Tisha B’Av is known as the saddest day on the Hebrew calendar. It marks the destruction of the Holy Temples, both the first temple during the time of King Solomon by the Babylonians and King Neuchadnezzar in 586 B.C. and the second Temple, during the time of Jesus that was destroyed by the Romans in 70 A.D. It has since also included other days of grief in history for the Jewish people, all which occurred on or around the same day.
When is Tisha B’Av
Tisha B’Av is actually just Hebrew for the date on the Hebrew calendar. Tisha means “nine” and B’ is “of” and Av is the eleventh month of the Hebrew calendar. Therefore, this is the ninth day of the month of Av. On the Gregorian calendar, this day falls in either July or August, depending on the year.
Tisha B’Av: Day Destined for Tragedy
While the destructions of the temples took place nearly 600 years apart, traditionally it is said that they happened on the same day. There is no actual historical documentation that this is the exact date, but it has been believed to be for thousands of years.
In 586 B.C., King Solomon’s Temple had been standing completed for 400 years. Many generations had been worshiping at the Temple as prescribed by God so when it was destroyed, it was generations of their culture, memories and history destroyed along with the Holy of Holies. It was a horrible time that left the Israelites “homeless” spiritually and physically as the event marked the first diaspora and the deportation of many Jews into slavery.
When the new temple was built just 70 years later, it brought new hope to the Jewish people and ushered in what is known as the Second Temple period. This Temple stood for another 500 years. It was rather modest until King Herod the Great, known for this building prowess, made it into a very grand structure more akin to the original built by King Solomon. It was even still operated during the Roman rule with Jewish authority over the Temple as Rome was historically known to allow the continued worship of local deities so long as Roman gods were also honored.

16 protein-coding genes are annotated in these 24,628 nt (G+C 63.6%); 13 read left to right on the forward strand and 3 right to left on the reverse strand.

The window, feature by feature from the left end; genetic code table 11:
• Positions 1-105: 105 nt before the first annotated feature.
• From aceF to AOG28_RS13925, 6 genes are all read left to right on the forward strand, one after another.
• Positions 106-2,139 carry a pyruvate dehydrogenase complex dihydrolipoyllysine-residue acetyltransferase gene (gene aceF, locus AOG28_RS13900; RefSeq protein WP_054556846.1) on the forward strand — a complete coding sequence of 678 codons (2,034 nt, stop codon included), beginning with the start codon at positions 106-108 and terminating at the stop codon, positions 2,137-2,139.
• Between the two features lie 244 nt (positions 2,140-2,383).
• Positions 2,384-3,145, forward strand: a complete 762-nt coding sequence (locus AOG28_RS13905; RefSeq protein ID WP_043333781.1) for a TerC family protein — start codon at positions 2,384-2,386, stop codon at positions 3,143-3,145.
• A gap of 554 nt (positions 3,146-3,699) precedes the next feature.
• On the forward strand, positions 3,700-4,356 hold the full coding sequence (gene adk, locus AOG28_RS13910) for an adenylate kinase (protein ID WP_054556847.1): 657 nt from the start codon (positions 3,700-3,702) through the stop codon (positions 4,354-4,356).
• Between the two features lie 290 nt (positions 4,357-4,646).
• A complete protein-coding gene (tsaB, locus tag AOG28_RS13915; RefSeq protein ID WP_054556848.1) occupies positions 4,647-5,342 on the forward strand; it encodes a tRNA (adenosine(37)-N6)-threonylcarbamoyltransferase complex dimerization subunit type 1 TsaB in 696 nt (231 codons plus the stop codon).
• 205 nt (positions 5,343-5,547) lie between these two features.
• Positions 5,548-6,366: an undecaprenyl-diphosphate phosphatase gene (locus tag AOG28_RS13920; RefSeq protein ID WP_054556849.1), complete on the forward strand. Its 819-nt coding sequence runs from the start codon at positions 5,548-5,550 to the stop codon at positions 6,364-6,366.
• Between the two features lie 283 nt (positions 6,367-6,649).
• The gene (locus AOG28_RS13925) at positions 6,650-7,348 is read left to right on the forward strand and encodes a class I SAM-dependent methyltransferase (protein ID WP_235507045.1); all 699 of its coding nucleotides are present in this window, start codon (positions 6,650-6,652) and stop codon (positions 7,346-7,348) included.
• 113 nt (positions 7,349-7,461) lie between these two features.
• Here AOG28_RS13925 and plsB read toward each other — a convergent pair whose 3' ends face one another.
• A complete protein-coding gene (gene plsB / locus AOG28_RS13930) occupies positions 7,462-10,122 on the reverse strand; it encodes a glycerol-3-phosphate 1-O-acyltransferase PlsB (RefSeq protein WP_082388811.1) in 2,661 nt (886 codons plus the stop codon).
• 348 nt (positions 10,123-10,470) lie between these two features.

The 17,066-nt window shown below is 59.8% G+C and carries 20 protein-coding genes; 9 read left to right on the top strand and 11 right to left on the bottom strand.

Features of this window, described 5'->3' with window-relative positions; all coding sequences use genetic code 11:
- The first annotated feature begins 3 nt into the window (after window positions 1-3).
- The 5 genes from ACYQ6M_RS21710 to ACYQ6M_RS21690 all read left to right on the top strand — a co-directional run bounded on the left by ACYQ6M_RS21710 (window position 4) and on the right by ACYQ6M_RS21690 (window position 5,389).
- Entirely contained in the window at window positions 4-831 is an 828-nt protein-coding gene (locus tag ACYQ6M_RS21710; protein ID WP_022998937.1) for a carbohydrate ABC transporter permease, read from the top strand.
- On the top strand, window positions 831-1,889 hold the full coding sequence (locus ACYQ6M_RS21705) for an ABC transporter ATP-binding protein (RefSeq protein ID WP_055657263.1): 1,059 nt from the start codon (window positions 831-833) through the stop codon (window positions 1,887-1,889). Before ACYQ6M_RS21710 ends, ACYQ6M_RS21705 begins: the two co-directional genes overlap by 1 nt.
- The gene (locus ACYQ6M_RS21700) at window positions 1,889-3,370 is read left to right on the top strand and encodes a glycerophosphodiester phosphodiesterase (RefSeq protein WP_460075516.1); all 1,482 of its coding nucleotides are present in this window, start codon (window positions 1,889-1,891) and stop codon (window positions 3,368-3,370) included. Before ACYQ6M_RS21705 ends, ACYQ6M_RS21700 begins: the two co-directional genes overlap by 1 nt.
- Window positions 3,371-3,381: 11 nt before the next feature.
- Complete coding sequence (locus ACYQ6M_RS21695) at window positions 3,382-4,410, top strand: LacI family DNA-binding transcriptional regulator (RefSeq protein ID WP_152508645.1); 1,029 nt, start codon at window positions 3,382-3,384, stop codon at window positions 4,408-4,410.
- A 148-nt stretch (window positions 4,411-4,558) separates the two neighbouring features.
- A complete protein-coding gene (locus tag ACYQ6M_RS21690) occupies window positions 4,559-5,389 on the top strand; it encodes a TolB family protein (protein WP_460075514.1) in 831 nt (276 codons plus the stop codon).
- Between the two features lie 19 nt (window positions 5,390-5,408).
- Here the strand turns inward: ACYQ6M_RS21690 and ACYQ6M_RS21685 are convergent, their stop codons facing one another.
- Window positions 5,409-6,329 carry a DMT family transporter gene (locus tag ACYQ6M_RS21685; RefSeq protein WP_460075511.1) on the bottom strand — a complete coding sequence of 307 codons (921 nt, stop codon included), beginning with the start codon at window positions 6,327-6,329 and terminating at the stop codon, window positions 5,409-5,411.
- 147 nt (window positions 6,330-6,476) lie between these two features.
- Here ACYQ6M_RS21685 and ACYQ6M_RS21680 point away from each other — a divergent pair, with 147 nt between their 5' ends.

When the Jewish people began to rise up against their Roman occupiers in 66 A.D., that began to change. Rome had some degree of religious tolerance up to the point of political uprise. On August 30, 70 AD, the Temple was destroyed and the prophesy of Jesus predicting the destruction of the Temple came to pass.
Other Events Mourned on Tisha B’Av
While the destruction of the Temples is what is mainly mourned on Tisha B’Av, many other unfortunate, tragic, and disastrous events have occurred on that day.
What is known as the Five Calamities include the two Temple destructions but also include:
The Twelve Spies- The genesis of Tisha B’Av being a day of bad events begins when the twelve spies were sent to scout the Promised Land and all but Joshua and Caleb returned with a positive and encouraging report. The rest, along with the people as a whole, were afraid and doubted God’s ability to give them the land which resulted in God promising tears on this day for generations. (Mishnah (Taanit 4:6))
The Bar Kokhba’s Revolt- The Bar Kokhba’s Revolt had hoped to overthrow the Roman rule but instead, on August 4, 135 CE, the Romans destroyed the city of Betar and killed over 500,000 Jewish inhabitants.
The final event is after the Bar Kokhbar’s defeat, the Romans plowed the site down to further squash any hope of further uprising and put pagan worship on the mount instead.
Other Events on Tisha B’Av
While those five events are the main ones mourned for on Tisha B’Av, there are other days in history that have proven it to be a day of sadness for he Jewish people. These include but are not limited to:
- The expulsion of the Jewish people from England.
- The expulsion of the Jewish people from France.
- Germany’s entrance into World War 1, which led to the eventual rise of the Nazi regime.
- The “Final Solution” gained approval on Tisha B’Av in 1941, creating the Holocaust which killed 1/3 of the world’s Jewish population.
How Tisha B’Av is Observed
Mourning begins to a lower degree three weeks prior to Tisha B’Av. Many people will start by not holding celebrations like weddings, or will refrain from shaving, a common mourning practice.
As the days begin to advance, toward Tisha B’Av, some will begin to refrain from eating meat.
Tisha B’Av itself is a much more intense mourning. Fasting is done and you are not to wash, engage in sexual activity, wear leather or adorn oneself in any perfume or ointment.
While Tisha B’Av is not one of the most joyful days of the Hebrew calendar, it is an important one which leads one to reflect on how history and those who’ve gone before us affect us even thousands of years later.